Financial Education, Financial Competence, and Consumer Welfare

December 2017

Economists typically gauge the value of financial education by examining how it affects consumer behaviors. But the best financial choices for consumers depend on a mix of objective facts and subjective judgments – and one size rarely fits all.


Financial education in the workplace tends to be brief and laden with motivational rhetoric. Prior studies of such interventions have focused on knowledge acquisition and behavior change, but the criteria used to measure beneficial outcomes suffer from serious conceptual and practical limitations. This study, in contrast, employs a novel method for assessing the quality of post-intervention decision making. The authors focus on mistakes arising from misconceptions about opportunities, while also accounting for underlying differences in individual preferences.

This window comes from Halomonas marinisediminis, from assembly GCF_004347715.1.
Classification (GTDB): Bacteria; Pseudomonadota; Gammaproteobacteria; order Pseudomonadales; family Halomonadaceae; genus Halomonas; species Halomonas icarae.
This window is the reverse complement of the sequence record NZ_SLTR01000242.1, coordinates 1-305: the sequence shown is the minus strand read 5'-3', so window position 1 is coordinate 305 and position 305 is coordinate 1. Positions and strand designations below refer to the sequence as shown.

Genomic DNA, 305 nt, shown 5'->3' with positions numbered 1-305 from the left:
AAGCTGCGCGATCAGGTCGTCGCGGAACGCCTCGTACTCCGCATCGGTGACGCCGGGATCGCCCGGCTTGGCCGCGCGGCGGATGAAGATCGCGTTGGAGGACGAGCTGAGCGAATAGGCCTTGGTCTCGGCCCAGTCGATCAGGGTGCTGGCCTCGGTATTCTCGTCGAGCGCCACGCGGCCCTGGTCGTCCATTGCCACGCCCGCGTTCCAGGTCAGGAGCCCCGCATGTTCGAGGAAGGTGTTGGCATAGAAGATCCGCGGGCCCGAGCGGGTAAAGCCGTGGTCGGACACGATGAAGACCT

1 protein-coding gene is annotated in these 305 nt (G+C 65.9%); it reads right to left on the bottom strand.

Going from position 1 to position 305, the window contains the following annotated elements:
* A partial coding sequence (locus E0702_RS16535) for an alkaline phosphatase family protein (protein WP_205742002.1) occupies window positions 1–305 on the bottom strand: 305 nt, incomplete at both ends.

Key Insights
Conventional criteria for evaluating financial education interventions can yield misleading conclusions about the intervention’s effects on decision making.
The substance of financial education, as opposed to the rhetoric used, accounts for performance improvements on literacy tests.
Motivational rhetoric drives behavior change, but rhetoric can have the unintended effect of distracting from substance and promoting an indiscriminate one-size-fits-all response.

The authors conducted two research projects concerning, respectively, compound interest and portfolio allocation. Both projects involved experiments with similar designs. Subjects were asked to make incentivized decisions after viewing an educational video that differed between treatment and control groups. The subjects were then tested on their knowledge of the targeted topics and given a survey to elicit attitudes, self-reported decision strategies, and other information. The two experiments involved different subject pools in different settings, and each employed varying degrees of abstraction in decision tasks, yet both experiments yielded similar results.